In the interest of providing an unbiased opinion (possibly an oxymoron but let’s roll with it) I should disclose that I am a skier not a boarder. Having been clipped myself by a snowboarder—I can attest it hurts. Luckily, I was not injured but many others have been, some seriously. So, there is a heated debate about allowing boarders and skiers on the same slopes.
Back to the lawsuit…the lawyers representing the resort successfully defended their ban stating that resort officials made a business decision to entice skiers to the private resort east of Salt Lake City by promising a snowboarder-free experience, (kinda like a sand-flea free beach experience?) and it’s well within its rights to keep snowboards off the slopes.
The US Forest Service, which approves a permit for Alta, is also on the side of the resort, and backed up their boarder-free policy in court.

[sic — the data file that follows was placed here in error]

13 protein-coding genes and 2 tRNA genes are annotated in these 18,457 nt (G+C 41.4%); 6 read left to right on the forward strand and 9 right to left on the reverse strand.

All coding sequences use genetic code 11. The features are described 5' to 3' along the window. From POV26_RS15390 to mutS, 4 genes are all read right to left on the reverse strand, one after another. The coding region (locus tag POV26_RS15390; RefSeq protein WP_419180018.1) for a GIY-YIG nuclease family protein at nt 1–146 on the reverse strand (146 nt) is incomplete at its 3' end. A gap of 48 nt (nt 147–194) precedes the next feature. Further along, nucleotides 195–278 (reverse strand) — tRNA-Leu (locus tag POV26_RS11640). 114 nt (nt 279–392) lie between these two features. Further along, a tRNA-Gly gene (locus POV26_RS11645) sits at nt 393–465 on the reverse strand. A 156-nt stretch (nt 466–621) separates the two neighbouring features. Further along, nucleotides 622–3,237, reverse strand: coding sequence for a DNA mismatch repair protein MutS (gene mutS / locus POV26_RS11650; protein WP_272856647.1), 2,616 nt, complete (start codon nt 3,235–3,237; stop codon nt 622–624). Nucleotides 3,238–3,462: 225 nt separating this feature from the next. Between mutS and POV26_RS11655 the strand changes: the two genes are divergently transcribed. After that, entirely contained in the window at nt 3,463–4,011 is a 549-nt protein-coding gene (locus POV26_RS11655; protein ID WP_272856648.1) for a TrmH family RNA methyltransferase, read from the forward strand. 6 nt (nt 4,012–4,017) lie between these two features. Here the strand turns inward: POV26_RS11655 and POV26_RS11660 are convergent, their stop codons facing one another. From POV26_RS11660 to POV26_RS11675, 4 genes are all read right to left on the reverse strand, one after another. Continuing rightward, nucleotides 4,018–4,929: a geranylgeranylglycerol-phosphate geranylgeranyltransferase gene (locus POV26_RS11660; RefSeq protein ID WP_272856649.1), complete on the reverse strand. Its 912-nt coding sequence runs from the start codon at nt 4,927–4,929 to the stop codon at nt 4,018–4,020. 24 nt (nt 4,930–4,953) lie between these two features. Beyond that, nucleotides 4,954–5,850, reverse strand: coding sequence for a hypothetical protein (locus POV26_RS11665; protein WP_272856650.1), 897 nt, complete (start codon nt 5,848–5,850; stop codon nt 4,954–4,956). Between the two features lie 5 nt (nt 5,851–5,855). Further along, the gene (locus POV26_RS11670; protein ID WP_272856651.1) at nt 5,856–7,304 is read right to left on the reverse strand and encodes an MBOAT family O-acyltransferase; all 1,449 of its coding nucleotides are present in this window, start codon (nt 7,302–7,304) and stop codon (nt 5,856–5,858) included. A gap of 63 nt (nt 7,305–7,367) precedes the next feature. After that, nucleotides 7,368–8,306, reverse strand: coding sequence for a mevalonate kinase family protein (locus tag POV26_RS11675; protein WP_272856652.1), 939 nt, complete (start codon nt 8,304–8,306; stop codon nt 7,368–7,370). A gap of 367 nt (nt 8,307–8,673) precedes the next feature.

Attorneys for the four boarders have offered the counter argument that Alta doesn’t have the right to keep snowboarders off public land designated by Congress for skiing and other sports, pointing to 119 other ski resorts that operate on public land that allow snowboarding.
Of course, part of the problem is that Alta is world-class skiing and boarding territory. So everyone wants in. But at some point safety must come into the decision-making process. After all, we don’t allow cars on bike paths. Hell, pedestrians aren’t even allowed on bike paths, but that’s a whole cycling vigilante thing we best not get into here. I digress.
Back to the boarders. Their issue, their lawyers state, is with Alta’s claim that skiers find the slopes safer because they don’t have to worry about being hit by snowboarders who cannot always see skiers because their sideways stance leaves them with a blind spot. (Yes—true enough). And, the lawyers continue, Alta’s ban is irrational and based on stereotypes of snowboarders. Ok, don’t get me started.